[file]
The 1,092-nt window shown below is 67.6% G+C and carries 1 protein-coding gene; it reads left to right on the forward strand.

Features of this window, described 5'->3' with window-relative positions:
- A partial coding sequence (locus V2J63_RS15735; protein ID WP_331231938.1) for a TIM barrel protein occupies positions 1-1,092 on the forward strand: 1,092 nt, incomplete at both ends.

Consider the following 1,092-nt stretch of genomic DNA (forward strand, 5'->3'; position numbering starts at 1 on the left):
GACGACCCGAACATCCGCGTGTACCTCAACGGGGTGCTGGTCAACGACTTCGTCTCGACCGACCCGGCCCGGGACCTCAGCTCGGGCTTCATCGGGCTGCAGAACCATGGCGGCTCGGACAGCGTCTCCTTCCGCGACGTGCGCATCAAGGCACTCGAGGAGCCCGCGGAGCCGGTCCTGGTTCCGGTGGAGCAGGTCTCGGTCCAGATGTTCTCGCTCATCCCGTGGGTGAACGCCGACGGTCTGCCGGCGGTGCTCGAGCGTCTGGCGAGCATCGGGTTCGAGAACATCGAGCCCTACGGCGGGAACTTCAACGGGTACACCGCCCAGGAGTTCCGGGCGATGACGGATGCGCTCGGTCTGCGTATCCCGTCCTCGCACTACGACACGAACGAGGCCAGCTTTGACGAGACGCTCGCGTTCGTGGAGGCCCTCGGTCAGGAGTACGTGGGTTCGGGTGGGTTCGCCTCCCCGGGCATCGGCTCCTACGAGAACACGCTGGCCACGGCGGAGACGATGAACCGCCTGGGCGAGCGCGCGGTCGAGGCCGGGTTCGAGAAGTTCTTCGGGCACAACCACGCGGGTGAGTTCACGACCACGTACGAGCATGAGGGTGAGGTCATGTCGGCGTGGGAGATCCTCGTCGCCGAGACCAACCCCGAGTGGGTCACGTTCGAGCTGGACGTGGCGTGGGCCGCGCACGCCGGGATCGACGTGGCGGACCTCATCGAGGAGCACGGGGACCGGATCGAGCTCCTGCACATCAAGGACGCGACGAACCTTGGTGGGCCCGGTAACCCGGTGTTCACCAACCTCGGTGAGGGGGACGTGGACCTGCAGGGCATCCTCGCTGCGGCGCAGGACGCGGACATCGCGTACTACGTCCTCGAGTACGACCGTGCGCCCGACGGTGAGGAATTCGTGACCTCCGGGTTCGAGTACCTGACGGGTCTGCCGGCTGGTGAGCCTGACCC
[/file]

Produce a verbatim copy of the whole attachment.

The 1,092-nt window shown below is 67.6% G+C and carries 1 protein-coding gene; it reads left to right on the forward strand.

Features of this window, described 5'->3' with window-relative positions:
- A partial coding sequence (locus V2J63_RS15735; protein ID WP_331231938.1) for a TIM barrel protein occupies positions 1-1,092 on the forward strand: 1,092 nt, incomplete at both ends.

Consider the following 1,092-nt stretch of genomic DNA (forward strand, 5'->3'; position numbering starts at 1 on the left):
GACGACCCGAACATCCGCGTGTACCTCAACGGGGTGCTGGTCAACGACTTCGTCTCGACCGACCCGGCCCGGGACCTCAGCTCGGGCTTCATCGGGCTGCAGAACCATGGCGGCTCGGACAGCGTCTCCTTCCGCGACGTGCGCATCAAGGCACTCGAGGAGCCCGCGGAGCCGGTCCTGGTTCCGGTGGAGCAGGTCTCGGTCCAGATGTTCTCGCTCATCCCGTGGGTGAACGCCGACGGTCTGCCGGCGGTGCTCGAGCGTCTGGCGAGCATCGGGTTCGAGAACATCGAGCCCTACGGCGGGAACTTCAACGGGTACACCGCCCAGGAGTTCCGGGCGATGACGGATGCGCTCGGTCTGCGTATCCCGTCCTCGCACTACGACACGAACGAGGCCAGCTTTGACGAGACGCTCGCGTTCGTGGAGGCCCTCGGTCAGGAGTACGTGGGTTCGGGTGGGTTCGCCTCCCCGGGCATCGGCTCCTACGAGAACACGCTGGCCACGGCGGAGACGATGAACCGCCTGGGCGAGCGCGCGGTCGAGGCCGGGTTCGAGAAGTTCTTCGGGCACAACCACGCGGGTGAGTTCACGACCACGTACGAGCATGAGGGTGAGGTCATGTCGGCGTGGGAGATCCTCGTCGCCGAGACCAACCCCGAGTGGGTCACGTTCGAGCTGGACGTGGCGTGGGCCGCGCACGCCGGGATCGACGTGGCGGACCTCATCGAGGAGCACGGGGACCGGATCGAGCTCCTGCACATCAAGGACGCGACGAACCTTGGTGGGCCCGGTAACCCGGTGTTCACCAACCTCGGTGAGGGGGACGTGGACCTGCAGGGCATCCTCGCTGCGGCGCAGGACGCGGACATCGCGTACTACGTCCTCGAGTACGACCGTGCGCCCGACGGTGAGGAATTCGTGACCTCCGGGTTCGAGTACCTGACGGGTCTGCCGGCTGGTGAGCCTGACCC